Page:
There will never be another player quite like Lawrence Taylor. His skill set was unmatched and his drive was ridiculous. The man played hard from start to finish, regardless of the score. He covered Tight Ends, Wideouts, Running Backs, and anyone else sent his way. He was a blanket defender, a QB sacking monster, and a terror to read.
MLB – Ray Lewis, Baltimore Ravens
If you love LT, then you must love Ray Lewis. The thought of having both LT and Ray Lewis lineup at the LB position makes us all want to head to the bathroom. Any QB that would line up and see both of them might retire on the spot.
LB (3-4) – Mike Singletary, Chicago Bears
Long before Ray Lewis, there was a guy by the name of Mike Singletary. His presence was felt from sideline to sideline too. He was so intense that he eventually became known as, “Samurai Mike”. He led the 1985 Chicago Bears to a 15-1 record and their one and only Super Bowl championship.
OLB – Ted Hendricks, Oakland Raiders
The tallest player in NFL history was 7 foot tall Defensive Tackle Richard Sligh. He was huge but never truly amounted into a success in the NFL. Ted Hendricks, however, did. He was a ridiculous 6’7″ tall and 220 pounds of pure muscle. He finished his career with 26 picks, 16 fumble recoveries, 9 sacks (they started tracking sacks in the final two years of his career. The number should be ten times higher), and owns 4 Super Bowl Championship rings.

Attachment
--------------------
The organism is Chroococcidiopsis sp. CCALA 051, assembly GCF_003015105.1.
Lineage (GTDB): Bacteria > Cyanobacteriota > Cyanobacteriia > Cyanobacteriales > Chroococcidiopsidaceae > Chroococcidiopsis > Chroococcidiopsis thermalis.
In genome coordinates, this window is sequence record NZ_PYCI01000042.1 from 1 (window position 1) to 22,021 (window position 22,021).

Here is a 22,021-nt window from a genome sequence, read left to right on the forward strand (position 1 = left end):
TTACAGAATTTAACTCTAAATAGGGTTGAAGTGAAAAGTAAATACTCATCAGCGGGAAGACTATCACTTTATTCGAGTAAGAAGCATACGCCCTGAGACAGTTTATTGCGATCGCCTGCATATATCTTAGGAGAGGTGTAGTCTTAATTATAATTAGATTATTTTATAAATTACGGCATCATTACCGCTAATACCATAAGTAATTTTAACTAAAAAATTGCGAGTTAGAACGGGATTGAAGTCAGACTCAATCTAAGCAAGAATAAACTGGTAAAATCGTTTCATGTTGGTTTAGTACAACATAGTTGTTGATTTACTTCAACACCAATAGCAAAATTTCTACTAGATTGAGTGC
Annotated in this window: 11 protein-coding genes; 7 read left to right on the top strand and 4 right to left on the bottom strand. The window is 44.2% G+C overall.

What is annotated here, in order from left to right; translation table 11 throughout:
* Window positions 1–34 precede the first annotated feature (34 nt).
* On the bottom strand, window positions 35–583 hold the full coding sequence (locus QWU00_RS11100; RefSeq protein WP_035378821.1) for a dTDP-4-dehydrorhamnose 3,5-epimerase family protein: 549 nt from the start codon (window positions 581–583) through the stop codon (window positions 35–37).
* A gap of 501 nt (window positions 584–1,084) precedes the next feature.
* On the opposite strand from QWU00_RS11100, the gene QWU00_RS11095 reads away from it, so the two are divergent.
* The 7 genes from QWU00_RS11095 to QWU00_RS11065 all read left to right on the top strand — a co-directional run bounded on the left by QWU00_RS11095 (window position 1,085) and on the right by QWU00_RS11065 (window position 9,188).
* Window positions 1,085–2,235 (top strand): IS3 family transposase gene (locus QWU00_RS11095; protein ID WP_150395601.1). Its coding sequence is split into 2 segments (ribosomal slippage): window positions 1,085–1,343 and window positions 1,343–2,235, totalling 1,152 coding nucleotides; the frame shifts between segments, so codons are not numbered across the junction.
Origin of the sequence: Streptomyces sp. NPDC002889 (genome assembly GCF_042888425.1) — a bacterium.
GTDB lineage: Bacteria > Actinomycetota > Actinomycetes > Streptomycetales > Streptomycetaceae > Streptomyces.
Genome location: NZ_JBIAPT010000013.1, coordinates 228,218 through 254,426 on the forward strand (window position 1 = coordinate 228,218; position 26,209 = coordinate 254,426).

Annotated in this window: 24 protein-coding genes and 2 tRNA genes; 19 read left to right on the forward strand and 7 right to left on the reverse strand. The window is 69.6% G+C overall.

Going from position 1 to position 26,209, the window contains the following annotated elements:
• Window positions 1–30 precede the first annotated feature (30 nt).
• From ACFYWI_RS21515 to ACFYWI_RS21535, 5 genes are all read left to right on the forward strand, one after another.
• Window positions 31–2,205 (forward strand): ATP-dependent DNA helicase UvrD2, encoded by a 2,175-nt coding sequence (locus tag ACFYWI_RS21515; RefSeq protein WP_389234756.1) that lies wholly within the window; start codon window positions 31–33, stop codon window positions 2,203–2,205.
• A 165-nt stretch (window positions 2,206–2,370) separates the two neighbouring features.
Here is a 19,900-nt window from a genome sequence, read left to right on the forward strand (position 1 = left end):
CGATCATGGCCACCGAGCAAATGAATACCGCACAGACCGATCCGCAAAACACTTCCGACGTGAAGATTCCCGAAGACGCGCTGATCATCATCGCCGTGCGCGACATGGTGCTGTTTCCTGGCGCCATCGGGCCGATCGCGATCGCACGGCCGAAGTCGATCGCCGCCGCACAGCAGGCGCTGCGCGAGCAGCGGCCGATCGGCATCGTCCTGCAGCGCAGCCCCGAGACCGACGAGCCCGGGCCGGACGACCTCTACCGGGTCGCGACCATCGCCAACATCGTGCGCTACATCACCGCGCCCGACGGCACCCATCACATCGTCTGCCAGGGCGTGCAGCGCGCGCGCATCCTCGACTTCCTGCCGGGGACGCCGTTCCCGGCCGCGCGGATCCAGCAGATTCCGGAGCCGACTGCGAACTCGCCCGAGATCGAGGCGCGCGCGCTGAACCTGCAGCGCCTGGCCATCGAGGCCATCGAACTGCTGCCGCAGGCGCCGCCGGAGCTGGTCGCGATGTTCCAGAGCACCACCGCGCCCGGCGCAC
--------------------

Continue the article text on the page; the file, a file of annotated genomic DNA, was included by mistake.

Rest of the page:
CB – Rod Woodson, Pittsburgh Steelers
Rod Woodson is the best cover corner the NFL has ever seen. He not only found a way to sack the opposing QBs, he was also a menace all over the football field. He finished with 71 INTs and 13.5 sacks for his career that also includes 1,163 tackles. The man is just sick. If you were going to throw his way, you best be ready to stop him from scoring. Because he was going to either make a pick or tip the ball for a teammate. With Woodson and Sanders covering the two best WRs on the field, there is no way anyone is going to be scoring on deep passes.
CB – Deion Sanders, Atlanta Falcons
Speed, speed, speed. Deion Sanders could cover the entire field and still have room for more. He was so fast and efficient, he is one of the best defensive backs ever. He made the craziest decisions but it always paid off. He was a gambler that could make up for a bad choice. He sometimes would go for an interception, miss it completely, and still make the tackle on the player. He was a guy you always have to be aware of on the field.
FS – Ronnie Lott, San Francisco 49ers
Ronnie Lott turned even the toughest NFL WRs into children when they would have to run routes across his nose because they knew if they could catch it, he was going to slaughter them shortly after. He became a terror and almost every QB was not going to throw his way simply so their WR wouldn’t get hurt. He was not mean, he was great.
SS – Paul Krause, Washington Redskins
Before the 1st Super Bowl, 1967, Paul Krause played for Washington. He then headed to Minnesota where he had 53 of his 81 career INTs. He was a big guy and that was something new to a lot of NFL QBs. They have seen big players but none of them were as daunting as Krause.